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Article
High School Athletes’ Perceptions of Concussion
Orthopedic Journal of Sports Medicine (2014)
  • Theresa Miyashita, Sacred Heart University
  • Eleni Diakogeorgiou, Sacred Heart University
Abstract
Background: The perception high school athletes have regarding concussions may influence their injury-reporting behavior, and if their perceptions are based on incorrect or incomplete information, they may be at risk for subsequent head injuries. Purpose: To determine whether the recent influx of concussion information has had a positive impact on high school athletes’ knowledge of concussions, to determine their perceptions regarding the severity of a concussion injury, and to determine whether receiving correct information will potentially alter their future reporting behavior. Study Design: Cross-sectional study; Level of evidence, 4. Methods: A total of 454 high school athletes (212 females, 242 males; mean age, 15.7 ± 1.15 years) from 6 different schools participated in an anonymous survey. The researchers met with teams individually at their high schools to collect data and provide an educational intervention regarding sports-related concussions. The survey questions assessed the athletes’ personal injury histories and perceptions and knowledge of the severity of concussion injuries. Results: There was a difference in the number of athletes who reported having their ‘‘bell rung’’ (n ¼ 297) versus the number of athletes reporting at least 1 concussion (n ¼ 172) (t (453) ¼ 11.60, P ¼ .000, d ¼ 0.54). There was also a difference in the number of athletes who reported a history of at least 1 concussion at the beginning of the study session (n ¼ 172) versus the number of athletes who reported at least 1 concussion at the end of the session (n ¼ 292) (t (453) ¼ 12.018, P ¼ .000, d ¼ 0.732). Fifty percent of athletes also stated that the importance of a game/event should dictate when they return to play. Conclusion: High school athletes continue to fail to realize when they have sustained a concussion. Additionally, athletes lack understanding regarding the severity and seriousness of a concussion. A better effort at formalized education must be made if the culture of sports is to change. Clinical Relevance: Allied health care professionals need to continue to put forth a great effort in educating all student athletes on what a concussion is and the dangers of a concussion injury. Preseason meetings should be used as an opportunity to provide formalized education to all student athletes. Keywords: high school athletes; concussions; knowledge; education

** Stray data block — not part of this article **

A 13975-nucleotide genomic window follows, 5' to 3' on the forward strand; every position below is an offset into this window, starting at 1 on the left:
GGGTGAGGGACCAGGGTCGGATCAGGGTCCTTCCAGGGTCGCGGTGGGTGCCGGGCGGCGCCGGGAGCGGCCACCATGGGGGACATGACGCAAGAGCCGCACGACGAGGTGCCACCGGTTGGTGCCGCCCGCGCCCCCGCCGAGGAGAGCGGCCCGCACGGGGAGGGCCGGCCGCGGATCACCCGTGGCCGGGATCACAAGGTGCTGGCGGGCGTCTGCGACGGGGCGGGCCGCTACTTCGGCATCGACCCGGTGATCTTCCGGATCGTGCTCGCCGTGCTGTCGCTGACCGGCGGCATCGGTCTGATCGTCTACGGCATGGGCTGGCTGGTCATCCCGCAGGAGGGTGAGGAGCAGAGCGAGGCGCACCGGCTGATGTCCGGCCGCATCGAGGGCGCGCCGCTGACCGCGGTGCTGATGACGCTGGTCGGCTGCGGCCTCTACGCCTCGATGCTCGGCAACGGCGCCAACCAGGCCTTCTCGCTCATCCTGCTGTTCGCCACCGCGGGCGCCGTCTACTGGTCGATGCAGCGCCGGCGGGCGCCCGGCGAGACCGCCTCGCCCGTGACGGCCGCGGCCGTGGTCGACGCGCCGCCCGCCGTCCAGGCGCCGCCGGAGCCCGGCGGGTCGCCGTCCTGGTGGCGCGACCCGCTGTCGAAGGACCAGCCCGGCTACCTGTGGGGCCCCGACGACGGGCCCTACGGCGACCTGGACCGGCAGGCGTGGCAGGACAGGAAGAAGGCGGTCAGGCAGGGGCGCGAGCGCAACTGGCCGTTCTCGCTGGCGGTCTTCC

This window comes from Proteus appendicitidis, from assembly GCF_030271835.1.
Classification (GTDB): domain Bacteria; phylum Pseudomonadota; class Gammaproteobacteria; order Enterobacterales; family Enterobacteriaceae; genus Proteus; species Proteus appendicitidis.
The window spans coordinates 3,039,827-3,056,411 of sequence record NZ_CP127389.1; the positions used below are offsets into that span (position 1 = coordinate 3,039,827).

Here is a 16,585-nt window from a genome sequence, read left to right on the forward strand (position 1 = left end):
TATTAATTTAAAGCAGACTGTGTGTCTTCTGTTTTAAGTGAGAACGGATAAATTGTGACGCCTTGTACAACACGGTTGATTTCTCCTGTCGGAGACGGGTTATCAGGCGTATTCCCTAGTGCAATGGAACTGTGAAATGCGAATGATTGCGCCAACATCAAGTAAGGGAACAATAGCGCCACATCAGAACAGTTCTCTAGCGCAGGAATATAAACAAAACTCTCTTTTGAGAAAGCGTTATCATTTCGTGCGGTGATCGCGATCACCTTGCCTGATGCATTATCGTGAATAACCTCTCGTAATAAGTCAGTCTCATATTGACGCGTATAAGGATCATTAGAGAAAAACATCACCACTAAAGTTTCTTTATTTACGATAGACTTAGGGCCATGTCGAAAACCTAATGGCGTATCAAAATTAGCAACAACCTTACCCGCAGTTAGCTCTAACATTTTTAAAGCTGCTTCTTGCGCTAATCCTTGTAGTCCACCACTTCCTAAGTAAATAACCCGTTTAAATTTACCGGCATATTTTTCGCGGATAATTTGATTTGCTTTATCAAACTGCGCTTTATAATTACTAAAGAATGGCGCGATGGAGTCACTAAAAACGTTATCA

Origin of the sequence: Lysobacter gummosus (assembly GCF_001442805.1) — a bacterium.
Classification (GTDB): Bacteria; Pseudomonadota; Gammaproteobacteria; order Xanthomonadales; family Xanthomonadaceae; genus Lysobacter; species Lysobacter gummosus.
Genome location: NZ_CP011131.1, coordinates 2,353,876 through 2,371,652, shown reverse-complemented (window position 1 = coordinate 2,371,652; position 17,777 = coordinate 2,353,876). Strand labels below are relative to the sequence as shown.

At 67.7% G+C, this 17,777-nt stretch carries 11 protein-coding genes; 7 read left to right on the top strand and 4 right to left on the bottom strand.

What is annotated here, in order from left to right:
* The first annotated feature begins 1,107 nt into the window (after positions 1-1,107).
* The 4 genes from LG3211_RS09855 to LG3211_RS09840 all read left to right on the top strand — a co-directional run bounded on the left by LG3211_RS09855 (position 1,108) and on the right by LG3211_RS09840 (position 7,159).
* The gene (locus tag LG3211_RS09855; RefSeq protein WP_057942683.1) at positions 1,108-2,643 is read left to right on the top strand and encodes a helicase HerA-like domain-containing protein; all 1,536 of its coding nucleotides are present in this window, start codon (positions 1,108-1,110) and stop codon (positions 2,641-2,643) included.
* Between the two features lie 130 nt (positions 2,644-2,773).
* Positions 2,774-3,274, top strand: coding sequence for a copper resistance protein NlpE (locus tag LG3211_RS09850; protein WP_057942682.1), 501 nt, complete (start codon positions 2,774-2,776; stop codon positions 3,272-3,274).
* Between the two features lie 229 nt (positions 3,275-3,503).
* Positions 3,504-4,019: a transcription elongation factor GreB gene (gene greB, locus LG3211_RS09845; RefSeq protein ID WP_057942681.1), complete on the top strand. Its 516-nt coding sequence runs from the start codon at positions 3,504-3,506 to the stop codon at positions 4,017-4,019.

Keywords
  • high school athletes,
  • concussions
Publication Date
Fall November, 2014
Citation Information
Theresa Miyashita and Eleni Diakogeorgiou. "High School Athletes’ Perceptions of Concussion" Orthopedic Journal of Sports Medicine (2014)
Available at: http://works.bepress.com/theresa_miyashita/3/